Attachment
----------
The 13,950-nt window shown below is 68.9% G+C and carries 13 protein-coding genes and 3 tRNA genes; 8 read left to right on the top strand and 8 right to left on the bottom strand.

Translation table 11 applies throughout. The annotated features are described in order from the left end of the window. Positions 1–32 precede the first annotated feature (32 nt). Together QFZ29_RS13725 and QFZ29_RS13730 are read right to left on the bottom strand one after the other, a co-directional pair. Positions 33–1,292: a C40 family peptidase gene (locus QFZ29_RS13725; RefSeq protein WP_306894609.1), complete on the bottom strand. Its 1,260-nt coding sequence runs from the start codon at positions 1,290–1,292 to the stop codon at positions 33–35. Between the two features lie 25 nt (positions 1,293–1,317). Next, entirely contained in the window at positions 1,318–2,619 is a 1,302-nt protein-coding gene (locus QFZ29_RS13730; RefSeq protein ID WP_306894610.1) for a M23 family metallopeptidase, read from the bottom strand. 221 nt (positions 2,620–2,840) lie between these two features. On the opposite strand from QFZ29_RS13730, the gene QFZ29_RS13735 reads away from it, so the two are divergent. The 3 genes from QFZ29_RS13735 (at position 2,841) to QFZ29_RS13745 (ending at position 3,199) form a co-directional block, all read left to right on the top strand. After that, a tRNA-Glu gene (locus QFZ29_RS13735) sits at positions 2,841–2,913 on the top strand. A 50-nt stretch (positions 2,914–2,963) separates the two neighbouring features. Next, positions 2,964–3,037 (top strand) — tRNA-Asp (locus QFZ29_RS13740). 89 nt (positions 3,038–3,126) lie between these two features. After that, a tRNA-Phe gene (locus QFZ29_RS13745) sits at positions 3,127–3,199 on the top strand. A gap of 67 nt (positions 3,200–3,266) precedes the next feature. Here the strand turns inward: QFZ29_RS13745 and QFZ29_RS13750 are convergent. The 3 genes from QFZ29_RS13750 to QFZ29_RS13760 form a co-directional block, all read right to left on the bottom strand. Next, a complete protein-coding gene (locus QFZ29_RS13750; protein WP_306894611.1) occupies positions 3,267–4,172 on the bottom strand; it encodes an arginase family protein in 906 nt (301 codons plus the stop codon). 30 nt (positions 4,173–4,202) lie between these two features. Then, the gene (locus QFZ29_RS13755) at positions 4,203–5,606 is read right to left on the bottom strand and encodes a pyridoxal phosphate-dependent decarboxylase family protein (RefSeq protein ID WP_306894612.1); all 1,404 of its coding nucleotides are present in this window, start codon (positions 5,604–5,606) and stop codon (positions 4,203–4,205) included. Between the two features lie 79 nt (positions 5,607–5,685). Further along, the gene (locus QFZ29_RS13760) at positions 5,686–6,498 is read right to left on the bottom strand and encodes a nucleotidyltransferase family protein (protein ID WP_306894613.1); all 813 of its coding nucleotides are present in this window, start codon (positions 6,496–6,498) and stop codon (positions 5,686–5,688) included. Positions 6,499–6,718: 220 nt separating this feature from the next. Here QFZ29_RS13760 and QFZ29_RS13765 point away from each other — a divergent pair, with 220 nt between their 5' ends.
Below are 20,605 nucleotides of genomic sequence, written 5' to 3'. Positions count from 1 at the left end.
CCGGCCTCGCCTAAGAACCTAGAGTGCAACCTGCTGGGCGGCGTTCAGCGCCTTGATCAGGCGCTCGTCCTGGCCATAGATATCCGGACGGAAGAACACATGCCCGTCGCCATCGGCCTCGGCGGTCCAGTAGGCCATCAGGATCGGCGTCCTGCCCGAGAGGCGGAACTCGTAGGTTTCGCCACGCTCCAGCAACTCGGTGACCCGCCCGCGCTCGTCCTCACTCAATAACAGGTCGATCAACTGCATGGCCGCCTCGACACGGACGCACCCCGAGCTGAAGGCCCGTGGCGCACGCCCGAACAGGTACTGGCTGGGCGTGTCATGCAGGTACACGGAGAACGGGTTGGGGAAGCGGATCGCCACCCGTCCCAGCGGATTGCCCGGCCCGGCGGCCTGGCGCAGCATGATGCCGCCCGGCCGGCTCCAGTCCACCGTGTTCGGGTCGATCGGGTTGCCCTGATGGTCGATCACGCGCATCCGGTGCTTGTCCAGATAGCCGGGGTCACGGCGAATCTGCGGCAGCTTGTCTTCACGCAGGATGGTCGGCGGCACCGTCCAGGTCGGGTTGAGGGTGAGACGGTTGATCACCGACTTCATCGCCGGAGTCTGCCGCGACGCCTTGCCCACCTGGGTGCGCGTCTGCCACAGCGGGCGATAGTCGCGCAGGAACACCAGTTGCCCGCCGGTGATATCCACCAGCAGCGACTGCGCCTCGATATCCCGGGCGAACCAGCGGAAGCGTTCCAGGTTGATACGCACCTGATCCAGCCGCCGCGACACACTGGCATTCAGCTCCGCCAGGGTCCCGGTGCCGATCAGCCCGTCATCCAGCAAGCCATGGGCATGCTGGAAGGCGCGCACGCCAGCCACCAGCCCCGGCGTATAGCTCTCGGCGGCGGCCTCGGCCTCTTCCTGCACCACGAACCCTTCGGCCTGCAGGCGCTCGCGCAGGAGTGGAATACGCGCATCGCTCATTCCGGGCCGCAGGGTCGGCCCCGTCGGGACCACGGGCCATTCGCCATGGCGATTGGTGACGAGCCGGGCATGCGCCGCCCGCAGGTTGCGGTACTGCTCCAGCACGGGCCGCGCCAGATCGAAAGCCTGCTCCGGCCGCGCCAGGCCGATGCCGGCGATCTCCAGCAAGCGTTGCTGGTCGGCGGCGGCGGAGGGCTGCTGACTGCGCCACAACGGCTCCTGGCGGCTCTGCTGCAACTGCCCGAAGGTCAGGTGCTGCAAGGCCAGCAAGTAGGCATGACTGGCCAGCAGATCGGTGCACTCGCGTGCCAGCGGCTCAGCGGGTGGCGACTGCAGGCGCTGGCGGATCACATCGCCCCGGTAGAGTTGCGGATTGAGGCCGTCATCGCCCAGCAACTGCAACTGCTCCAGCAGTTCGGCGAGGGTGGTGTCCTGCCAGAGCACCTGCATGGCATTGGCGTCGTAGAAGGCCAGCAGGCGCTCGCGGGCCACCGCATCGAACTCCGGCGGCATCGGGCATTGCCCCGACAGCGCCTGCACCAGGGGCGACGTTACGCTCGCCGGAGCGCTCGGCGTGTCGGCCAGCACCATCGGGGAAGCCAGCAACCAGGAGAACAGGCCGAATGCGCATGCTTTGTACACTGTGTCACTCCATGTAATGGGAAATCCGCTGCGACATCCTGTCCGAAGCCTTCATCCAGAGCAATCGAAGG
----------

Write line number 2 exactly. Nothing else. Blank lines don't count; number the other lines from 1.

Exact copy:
Translation table 11 applies throughout. The annotated features are described in order from the left end of the window. Positions 1–32 precede the first annotated feature (32 nt). Together QFZ29_RS13725 and QFZ29_RS13730 are read right to left on the bottom strand one after the other, a co-directional pair. Positions 33–1,292: a C40 family peptidase gene (locus QFZ29_RS13725; RefSeq protein WP_306894609.1), complete on the bottom strand. Its 1,260-nt coding sequence runs from the start codon at positions 1,290–1,292 to the stop codon at positions 33–35. Between the two features lie 25 nt (positions 1,293–1,317). Next, entirely contained in the window at positions 1,318–2,619 is a 1,302-nt protein-coding gene (locus QFZ29_RS13730; RefSeq protein ID WP_306894610.1) for a M23 family metallopeptidase, read from the bottom strand. 221 nt (positions 2,620–2,840) lie between these two features. On the opposite strand from QFZ29_RS13730, the gene QFZ29_RS13735 reads away from it, so the two are divergent. The 3 genes from QFZ29_RS13735 (at position 2,841) to QFZ29_RS13745 (ending at position 3,199) form a co-directional block, all read left to right on the top strand. After that, a tRNA-Glu gene (locus QFZ29_RS13735) sits at positions 2,841–2,913 on the top strand. A 50-nt stretch (positions 2,914–2,963) separates the two neighbouring features. Next, positions 2,964–3,037 (top strand) — tRNA-Asp (locus QFZ29_RS13740). 89 nt (positions 3,038–3,126) lie between these two features. After that, a tRNA-Phe gene (locus QFZ29_RS13745) sits at positions 3,127–3,199 on the top strand. A gap of 67 nt (positions 3,200–3,266) precedes the next feature. Here the strand turns inward: QFZ29_RS13745 and QFZ29_RS13750 are convergent. The 3 genes from QFZ29_RS13750 to QFZ29_RS13760 form a co-directional block, all read right to left on the bottom strand. Next, a complete protein-coding gene (locus QFZ29_RS13750; protein WP_306894611.1) occupies positions 3,267–4,172 on the bottom strand; it encodes an arginase family protein in 906 nt (301 codons plus the stop codon). 30 nt (positions 4,173–4,202) lie between these two features. Then, the gene (locus QFZ29_RS13755) at positions 4,203–5,606 is read right to left on the bottom strand and encodes a pyridoxal phosphate-dependent decarboxylase family protein (RefSeq protein ID WP_306894612.1); all 1,404 of its coding nucleotides are present in this window, start codon (positions 5,604–5,606) and stop codon (positions 4,203–4,205) included. Between the two features lie 79 nt (positions 5,607–5,685). Further along, the gene (locus QFZ29_RS13760) at positions 5,686–6,498 is read right to left on the bottom strand and encodes a nucleotidyltransferase family protein (protein ID WP_306894613.1); all 813 of its coding nucleotides are present in this window, start codon (positions 6,496–6,498) and stop codon (positions 5,686–5,688) included. Positions 6,499–6,718: 220 nt separating this feature from the next. Here QFZ29_RS13760 and QFZ29_RS13765 point away from each other — a divergent pair, with 220 nt between their 5' ends.